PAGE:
The retirement industry is gearing up for the implementation and adoption of PEPs (pooled employer plans) which were first introduced in 2020 under the SECURE Act. PEPs are similar to MEPs (multiple employer plans) in concept and structure, but will allow unrelated employers to participate in a sing [...]
Safe Harbor 401(k) Plans can eliminate a host of testing issues for traditional 401(k) Plans. If HCE contributions in your plan have resulted in corrective distributions in the past, you may consider a Safe Harbor plan in 2020. The deadline is quickly approaching, so be sure to contact us before December 1st to make 2020 plan changes.
In 2018, the 401(k) plan celebrated its 40th birthday! Though extremely popular today, 401(k) plans came about almost by accident. IRC Section 401(k) was passed into law as part of the Revenue Act of 1978 and was included to limit executive compensation. However, in 1980, Ted Benna of the Johnson Companies used the provision to create and get IRS approval of the first 401(k) plan for his company. For this he is often referred to as the father of the 401(k).
Natural disasters can cause upheaval in many aspects of victims’ lives and this destruction often extends to financial matters. What should otherwise be routine compliance for plan deadlines can prove difficult in these extreme events and the government tends to grant temporary relief in such cases.
It’s the time of year when Plan Sponsors scramble to deliver the myriad notices required to be given to their participants. Even with the help of service providers, the sheer number of notices can be overwhelming.
One of the most prevalent and difficult challenges for many twenty somethings these days is the repayment of their, often substantial, student loan debt. Statistics show that the average college graduate with a bachelor’s degree left school in 2016 with $28,446 in student loan debt.
Many American workers participate in company retirement plans, methodically contributing to their accounts over time to fund for life after work. Beyond benefiting from employer-funded plans, retirees commonly draw from additional savings tucked away in IRAs or after-tax savings accounts as well. Add Social Security payments to the mix and it should be a recipe for a secure retirement, right? While many retirees thoroughly plan for their retirement, the rising cost of living and unforeseen expenses can mean the retirement income may fall short of anticipated needs. The difference between your retirement income and actual expenses is known as your Retirement Income Gap.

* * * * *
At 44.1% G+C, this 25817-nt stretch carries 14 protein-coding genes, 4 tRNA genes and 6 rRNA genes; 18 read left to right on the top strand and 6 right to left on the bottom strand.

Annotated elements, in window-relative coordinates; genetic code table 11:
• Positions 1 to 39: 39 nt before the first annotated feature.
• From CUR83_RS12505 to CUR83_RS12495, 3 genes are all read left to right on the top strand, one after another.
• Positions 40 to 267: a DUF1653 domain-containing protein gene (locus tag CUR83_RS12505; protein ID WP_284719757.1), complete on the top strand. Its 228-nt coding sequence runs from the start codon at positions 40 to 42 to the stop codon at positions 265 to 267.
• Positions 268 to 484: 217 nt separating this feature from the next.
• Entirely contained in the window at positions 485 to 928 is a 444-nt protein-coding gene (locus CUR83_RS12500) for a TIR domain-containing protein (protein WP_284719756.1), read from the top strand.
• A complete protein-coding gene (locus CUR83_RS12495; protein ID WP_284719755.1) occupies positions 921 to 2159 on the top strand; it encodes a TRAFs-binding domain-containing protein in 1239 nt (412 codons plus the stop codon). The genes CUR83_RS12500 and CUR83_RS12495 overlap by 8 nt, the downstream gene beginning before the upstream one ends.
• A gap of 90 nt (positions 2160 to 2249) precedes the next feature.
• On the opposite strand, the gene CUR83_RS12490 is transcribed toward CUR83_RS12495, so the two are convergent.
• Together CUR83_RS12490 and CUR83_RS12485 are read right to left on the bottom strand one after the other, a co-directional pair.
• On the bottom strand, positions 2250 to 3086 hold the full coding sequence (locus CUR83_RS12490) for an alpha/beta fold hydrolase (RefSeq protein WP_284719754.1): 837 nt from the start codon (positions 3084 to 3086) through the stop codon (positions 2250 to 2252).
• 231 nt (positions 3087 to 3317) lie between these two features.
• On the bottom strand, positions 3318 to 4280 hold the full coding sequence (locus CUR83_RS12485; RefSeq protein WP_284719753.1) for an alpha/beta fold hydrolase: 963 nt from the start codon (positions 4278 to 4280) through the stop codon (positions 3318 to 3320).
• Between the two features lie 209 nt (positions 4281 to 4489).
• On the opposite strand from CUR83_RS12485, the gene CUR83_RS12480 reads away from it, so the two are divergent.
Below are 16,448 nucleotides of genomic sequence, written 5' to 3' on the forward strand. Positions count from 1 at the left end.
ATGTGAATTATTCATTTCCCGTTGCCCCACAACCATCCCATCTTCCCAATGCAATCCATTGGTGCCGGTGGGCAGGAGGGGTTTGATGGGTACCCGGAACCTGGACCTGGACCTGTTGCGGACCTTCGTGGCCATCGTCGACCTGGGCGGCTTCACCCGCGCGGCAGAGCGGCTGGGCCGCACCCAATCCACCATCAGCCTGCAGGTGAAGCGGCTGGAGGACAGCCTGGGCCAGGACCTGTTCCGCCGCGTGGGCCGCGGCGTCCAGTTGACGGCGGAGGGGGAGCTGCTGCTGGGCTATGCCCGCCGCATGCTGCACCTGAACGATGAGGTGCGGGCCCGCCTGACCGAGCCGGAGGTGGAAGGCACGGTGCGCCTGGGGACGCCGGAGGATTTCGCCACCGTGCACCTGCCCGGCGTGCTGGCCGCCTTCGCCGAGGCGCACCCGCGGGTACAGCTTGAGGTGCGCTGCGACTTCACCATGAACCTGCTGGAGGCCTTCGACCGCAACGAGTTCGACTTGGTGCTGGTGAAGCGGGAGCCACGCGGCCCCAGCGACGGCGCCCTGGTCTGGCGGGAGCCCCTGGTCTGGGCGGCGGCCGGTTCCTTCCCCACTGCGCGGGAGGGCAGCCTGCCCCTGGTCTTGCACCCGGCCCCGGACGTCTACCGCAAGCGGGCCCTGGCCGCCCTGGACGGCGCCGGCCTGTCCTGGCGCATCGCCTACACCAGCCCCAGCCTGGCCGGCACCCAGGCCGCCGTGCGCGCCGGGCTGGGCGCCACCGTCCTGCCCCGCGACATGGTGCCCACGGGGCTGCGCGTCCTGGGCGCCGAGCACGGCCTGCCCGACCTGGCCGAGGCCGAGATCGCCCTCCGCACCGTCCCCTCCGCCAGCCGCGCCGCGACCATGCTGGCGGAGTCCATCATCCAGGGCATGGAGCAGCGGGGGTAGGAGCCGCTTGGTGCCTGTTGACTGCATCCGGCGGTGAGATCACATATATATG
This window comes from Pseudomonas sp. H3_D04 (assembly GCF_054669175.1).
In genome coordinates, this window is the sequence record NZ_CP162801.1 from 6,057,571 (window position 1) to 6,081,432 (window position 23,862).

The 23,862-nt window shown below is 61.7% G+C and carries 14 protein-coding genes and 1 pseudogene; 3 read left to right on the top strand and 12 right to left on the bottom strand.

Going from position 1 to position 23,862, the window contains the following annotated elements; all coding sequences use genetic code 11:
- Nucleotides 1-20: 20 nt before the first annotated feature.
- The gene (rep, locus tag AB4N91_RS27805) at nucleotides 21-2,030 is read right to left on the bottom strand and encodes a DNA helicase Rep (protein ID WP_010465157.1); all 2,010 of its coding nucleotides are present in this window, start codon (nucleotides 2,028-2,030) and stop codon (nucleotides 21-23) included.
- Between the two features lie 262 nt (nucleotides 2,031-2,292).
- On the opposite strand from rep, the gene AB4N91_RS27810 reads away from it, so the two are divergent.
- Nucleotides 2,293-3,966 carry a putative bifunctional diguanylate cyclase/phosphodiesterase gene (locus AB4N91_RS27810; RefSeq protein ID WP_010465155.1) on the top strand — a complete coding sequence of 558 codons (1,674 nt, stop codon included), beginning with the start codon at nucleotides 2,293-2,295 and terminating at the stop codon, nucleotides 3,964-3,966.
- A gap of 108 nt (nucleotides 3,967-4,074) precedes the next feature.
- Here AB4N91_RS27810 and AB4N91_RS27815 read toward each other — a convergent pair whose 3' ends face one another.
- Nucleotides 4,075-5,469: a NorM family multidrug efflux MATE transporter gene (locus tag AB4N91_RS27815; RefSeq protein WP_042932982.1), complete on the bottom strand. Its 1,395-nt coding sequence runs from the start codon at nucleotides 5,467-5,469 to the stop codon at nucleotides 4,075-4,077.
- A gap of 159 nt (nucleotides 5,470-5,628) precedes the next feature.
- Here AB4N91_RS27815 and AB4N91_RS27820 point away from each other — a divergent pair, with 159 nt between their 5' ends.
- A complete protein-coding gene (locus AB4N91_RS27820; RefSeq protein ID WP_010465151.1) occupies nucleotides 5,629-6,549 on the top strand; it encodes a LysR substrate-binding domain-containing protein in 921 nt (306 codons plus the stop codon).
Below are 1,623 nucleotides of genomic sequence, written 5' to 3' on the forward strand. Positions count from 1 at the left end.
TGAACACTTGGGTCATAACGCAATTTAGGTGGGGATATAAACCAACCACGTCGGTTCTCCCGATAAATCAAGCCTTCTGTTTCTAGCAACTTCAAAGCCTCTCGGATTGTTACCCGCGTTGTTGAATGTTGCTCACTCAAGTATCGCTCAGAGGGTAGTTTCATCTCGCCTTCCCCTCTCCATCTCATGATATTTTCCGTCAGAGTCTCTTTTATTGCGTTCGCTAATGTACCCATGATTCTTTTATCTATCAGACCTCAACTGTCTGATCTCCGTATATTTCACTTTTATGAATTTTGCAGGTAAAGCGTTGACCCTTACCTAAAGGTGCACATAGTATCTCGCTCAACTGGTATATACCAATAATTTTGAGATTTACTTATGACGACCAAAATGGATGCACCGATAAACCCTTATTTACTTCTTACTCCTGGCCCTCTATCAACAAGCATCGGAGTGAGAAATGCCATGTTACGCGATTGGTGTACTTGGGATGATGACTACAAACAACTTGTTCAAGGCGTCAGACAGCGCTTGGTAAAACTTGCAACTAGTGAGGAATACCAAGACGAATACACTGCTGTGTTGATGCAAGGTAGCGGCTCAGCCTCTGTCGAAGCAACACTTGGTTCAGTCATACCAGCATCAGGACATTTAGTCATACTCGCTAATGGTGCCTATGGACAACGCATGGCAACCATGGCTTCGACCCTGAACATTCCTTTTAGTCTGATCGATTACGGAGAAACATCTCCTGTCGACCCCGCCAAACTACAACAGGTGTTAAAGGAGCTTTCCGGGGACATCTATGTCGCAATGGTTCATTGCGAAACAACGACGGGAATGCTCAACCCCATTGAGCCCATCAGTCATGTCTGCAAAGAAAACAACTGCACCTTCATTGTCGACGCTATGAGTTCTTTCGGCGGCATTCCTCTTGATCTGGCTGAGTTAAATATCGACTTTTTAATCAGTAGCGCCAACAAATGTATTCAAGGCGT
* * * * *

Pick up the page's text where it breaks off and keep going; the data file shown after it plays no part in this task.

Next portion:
Maintaining a retirement plan for your employees is no easy task. At various points during the year, employers and HR departments field participant questions, help with enrollments, deliver notices and statements, and participate in the distribution process. However, an additional responsibility, and one of the most important, is the collection of data that is used for compliance testing and government reporting. Though all these duties are important, one task drastically affects the outcome of your compliance testing; accurate reporting of all employee information to your third-party administrator. Sound onerous? Not really.
Times can get tough for people. With the onset of Hurricane Harvey having decimated parts of the Gulf Coast and Hurricane Irma following its destructive lead, we are reminded that at any point we may find ourselves in hardship. Companies make layoffs, natural disasters occur, emergencies… well, emerge. With nowhere else to turn, some will look to their 401k for their own disaster relief. A withdrawal in the form of a "hardship distribution" is one of the tools that participants may use in this situation.
The latest news regarding retirement plans has centered around service provider fees. While fees are a highly important aspect of managing an employer-sponsored retirement plan, they are not the only metric of your overall retirement plan's health. A low-cost retirement plan does not necessarily parallel a fruitful pension program for employees. Studies show that since Social Security was never designed to fully fund an individual's retirement, employer-sponsored retirement plans have become an integral part of employees' overall financial plan for their future. Relying so heavily on this one component should prompt any plan sponsor to ask one very straightforward question… How healthy is my company's retirement program?